Dorchester beekeeper Leon Murphy of 202 Norwell Street expressed his concerns over next year's honey crop. Mr. Murphy's hives have so far survived the blight that has been ripping through bee stocks around New England but he is concerned that no matter how much extra care he takes of his charges they may not bring in the revenue they used to. He is afraid a number of factors beyond his control may collude to bring his sideline apiculture business to an unfortunate end.
Mr. Murphy pays his rent and other regular, monthly expenses changing tires at a shop on Blue Hill Avenue. For frivolities and nights on the town and philanthropic endeavors, he relies on the bees he keeps in his back yard and the honey they produce. He sells most of his honey either to a dealer who operates a farmers' booth at Copley Square, to the Saint's Diner in Codman Square, or by a lucrative deal he arranged a few years ago with the makers of Bit o' Honey candy through a Haymarket wholesaler.
We were at Saint's Diner on Washington Street enjoying pancakes drizzled with some of Mr. Murphy's home grown honey when he told me what was troubling him. He said, "I'm afraid the flower gardens won't be as expansive as they have been. With the economy and all, people won't be putting the top notch flowers in their beds. My bees visit gardens all over Dorchester, collecting the pollen and bringing it back to Norwell St. Sometimes they get as far as Roslindale or Milton or Southie, but their bread and butter is here in Dorchester, especially around Melville Avenue. If people aren't going in for expansive, expensive, fancy gardens next spring, I think my honey might suffer."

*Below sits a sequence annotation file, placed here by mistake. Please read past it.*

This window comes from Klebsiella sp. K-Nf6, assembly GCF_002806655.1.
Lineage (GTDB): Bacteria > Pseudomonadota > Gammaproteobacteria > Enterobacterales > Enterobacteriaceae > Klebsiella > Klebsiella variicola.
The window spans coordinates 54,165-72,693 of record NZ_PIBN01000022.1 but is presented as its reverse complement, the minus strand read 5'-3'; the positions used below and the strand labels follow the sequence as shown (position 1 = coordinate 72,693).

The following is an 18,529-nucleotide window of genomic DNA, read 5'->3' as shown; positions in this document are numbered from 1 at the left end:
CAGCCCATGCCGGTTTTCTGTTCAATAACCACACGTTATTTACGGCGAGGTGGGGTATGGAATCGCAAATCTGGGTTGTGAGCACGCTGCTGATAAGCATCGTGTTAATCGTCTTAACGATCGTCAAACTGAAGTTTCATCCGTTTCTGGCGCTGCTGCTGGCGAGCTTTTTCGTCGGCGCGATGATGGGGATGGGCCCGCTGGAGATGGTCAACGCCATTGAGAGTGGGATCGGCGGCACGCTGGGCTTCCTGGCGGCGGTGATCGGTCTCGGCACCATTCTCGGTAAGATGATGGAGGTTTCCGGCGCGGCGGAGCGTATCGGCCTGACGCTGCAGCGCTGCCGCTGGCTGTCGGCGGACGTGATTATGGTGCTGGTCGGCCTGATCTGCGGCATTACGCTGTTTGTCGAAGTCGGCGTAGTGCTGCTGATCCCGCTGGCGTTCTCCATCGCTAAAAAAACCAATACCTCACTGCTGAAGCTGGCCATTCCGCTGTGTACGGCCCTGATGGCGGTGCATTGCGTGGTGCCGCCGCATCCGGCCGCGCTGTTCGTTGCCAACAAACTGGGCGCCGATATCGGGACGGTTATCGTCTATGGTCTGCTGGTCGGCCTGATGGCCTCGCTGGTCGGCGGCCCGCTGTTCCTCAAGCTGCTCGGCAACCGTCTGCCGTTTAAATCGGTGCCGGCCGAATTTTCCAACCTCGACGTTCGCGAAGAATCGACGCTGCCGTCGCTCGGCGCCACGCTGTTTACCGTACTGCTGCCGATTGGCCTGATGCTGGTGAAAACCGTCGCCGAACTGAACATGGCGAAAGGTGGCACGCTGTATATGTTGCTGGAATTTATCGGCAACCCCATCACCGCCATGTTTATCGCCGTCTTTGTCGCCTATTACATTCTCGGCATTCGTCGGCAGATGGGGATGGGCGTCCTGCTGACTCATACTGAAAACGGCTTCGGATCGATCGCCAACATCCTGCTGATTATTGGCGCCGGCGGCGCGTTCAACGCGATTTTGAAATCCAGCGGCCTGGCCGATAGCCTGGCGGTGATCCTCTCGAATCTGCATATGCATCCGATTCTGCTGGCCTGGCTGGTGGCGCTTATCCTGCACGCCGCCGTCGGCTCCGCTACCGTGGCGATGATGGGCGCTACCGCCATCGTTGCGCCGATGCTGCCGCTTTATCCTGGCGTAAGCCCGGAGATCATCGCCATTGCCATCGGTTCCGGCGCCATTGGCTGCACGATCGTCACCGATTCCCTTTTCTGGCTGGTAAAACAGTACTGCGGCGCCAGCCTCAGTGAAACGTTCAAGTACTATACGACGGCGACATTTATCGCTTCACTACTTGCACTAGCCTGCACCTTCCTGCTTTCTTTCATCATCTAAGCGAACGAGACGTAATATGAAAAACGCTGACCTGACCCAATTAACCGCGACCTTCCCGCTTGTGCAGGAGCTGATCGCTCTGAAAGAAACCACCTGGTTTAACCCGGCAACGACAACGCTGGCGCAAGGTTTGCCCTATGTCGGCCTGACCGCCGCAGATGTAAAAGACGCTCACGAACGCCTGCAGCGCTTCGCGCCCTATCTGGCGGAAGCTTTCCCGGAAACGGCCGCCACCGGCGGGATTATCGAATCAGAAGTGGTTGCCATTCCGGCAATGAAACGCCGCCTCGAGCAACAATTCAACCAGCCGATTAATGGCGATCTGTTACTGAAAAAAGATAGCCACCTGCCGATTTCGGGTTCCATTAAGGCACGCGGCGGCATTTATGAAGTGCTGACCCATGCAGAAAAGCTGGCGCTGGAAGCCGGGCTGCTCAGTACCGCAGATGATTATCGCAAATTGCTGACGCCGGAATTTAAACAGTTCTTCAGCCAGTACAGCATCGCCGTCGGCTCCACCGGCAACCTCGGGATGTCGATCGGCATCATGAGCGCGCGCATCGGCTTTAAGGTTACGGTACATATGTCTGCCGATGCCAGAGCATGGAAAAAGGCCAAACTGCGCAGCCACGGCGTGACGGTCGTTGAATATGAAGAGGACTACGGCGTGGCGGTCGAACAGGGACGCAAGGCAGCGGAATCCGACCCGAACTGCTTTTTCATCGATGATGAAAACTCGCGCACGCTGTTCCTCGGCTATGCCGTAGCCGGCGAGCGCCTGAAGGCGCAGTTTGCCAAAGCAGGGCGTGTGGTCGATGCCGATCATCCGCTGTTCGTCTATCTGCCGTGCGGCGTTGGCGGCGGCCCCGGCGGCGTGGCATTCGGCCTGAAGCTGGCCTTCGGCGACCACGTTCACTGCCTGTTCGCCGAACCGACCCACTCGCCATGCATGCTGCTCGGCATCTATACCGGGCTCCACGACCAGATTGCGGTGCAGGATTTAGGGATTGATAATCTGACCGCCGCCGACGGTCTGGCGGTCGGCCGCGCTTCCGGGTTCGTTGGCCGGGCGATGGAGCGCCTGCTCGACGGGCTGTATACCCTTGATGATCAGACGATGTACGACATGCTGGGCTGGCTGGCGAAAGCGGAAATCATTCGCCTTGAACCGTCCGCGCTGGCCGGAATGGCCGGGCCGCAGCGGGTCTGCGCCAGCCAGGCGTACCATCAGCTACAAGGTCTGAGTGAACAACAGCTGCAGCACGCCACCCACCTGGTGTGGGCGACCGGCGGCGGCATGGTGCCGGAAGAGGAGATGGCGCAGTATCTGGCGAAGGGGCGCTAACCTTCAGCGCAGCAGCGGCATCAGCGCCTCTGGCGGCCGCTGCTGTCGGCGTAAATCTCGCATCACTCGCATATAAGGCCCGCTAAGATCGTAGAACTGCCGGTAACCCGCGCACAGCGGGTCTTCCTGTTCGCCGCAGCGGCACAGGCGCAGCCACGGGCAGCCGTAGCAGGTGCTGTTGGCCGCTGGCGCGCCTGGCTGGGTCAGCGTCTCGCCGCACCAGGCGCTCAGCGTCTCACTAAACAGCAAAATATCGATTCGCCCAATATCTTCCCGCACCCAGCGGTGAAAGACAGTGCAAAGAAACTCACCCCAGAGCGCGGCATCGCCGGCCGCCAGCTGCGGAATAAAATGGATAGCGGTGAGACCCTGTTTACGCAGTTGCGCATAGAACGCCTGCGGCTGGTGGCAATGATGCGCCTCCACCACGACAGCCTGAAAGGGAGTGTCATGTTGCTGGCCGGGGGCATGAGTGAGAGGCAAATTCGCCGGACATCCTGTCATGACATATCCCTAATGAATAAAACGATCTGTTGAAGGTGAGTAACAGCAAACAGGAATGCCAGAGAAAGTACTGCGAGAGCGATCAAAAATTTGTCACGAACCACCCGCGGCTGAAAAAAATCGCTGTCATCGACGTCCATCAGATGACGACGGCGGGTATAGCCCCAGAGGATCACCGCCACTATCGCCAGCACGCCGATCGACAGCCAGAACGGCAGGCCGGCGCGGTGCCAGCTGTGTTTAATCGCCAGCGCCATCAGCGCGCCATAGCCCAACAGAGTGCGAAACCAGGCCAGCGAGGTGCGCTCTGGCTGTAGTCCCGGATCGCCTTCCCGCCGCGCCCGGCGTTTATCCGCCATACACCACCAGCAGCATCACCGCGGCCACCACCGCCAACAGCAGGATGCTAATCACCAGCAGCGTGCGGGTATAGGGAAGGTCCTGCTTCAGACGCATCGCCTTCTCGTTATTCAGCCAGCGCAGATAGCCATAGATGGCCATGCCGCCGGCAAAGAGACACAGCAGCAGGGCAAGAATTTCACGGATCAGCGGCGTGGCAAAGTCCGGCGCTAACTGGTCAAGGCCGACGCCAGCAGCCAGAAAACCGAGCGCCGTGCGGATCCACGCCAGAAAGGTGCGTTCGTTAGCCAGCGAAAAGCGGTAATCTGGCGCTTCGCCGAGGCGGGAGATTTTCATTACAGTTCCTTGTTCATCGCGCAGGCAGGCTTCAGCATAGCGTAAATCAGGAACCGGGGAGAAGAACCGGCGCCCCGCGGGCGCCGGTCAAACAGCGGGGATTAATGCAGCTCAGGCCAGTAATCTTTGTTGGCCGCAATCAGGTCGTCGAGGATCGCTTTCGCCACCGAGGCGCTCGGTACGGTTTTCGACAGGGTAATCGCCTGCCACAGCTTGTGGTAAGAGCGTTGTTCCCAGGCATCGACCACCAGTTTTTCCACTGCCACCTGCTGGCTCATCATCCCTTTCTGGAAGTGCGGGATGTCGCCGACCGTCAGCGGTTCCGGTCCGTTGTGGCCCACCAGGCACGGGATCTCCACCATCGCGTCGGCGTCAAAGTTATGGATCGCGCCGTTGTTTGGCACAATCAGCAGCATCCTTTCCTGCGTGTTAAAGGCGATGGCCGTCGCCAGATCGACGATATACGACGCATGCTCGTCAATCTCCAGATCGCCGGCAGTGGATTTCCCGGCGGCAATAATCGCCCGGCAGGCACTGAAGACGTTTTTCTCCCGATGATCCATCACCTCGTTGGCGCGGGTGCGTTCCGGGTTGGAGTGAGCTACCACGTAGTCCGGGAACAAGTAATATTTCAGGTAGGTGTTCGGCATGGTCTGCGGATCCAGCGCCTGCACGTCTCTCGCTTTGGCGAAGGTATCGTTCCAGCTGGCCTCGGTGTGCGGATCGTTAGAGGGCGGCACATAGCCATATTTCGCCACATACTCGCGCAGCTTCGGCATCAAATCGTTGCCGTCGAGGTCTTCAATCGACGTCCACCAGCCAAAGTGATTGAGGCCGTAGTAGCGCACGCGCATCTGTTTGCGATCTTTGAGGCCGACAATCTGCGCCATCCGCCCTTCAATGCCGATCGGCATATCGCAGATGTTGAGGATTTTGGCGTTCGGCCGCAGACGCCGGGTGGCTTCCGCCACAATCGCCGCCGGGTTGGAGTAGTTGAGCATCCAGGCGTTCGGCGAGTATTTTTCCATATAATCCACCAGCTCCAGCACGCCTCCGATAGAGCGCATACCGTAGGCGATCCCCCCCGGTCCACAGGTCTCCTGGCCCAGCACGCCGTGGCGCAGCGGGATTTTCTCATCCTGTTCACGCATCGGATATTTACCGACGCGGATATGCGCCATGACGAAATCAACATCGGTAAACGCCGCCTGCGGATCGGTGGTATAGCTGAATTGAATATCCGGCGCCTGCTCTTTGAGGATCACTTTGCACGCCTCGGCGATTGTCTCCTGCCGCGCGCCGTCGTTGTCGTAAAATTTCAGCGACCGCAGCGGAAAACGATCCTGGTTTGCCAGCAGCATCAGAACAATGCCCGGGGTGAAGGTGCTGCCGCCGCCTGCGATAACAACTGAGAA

Leon Murphy explained the mechanics of honey production to me while we ate our pancakes but I won't bore you with the details here. In summary, he believes the mix of perennial and seasonal flowers unique to Dorchester allow his bees to produce a honey superior to most others on the open market. He told me, "A Swiss gent from Nestle came to my apartment two years ago to taste my honey. I dipped a McDonald's coffee stirrer into one of my kitchen window combs for him to take a taste. As soon as he put his tongue to the gold he called up my agent in Haymarket to seal the deal. He had a German accent and he said right where I could hear, 'Dis honey is sehr gut!' I've been getting a good price for everything I can harvest since then. I don't want that market to dry up."
I tried to cheer up Mr. Murphy by telling him not to believe everything he reads in the papers. The economy is sound. He didn't seem convinced when we shook hands and parted ways. "I hope you're right," he said, "I hope people still like pretty lawns next year. If I'm going to give to my church the way I have been, I'm going to have to sell more than a little bit of honey. I'm going to have to sell a whole lot. It will make a lot of kids happy."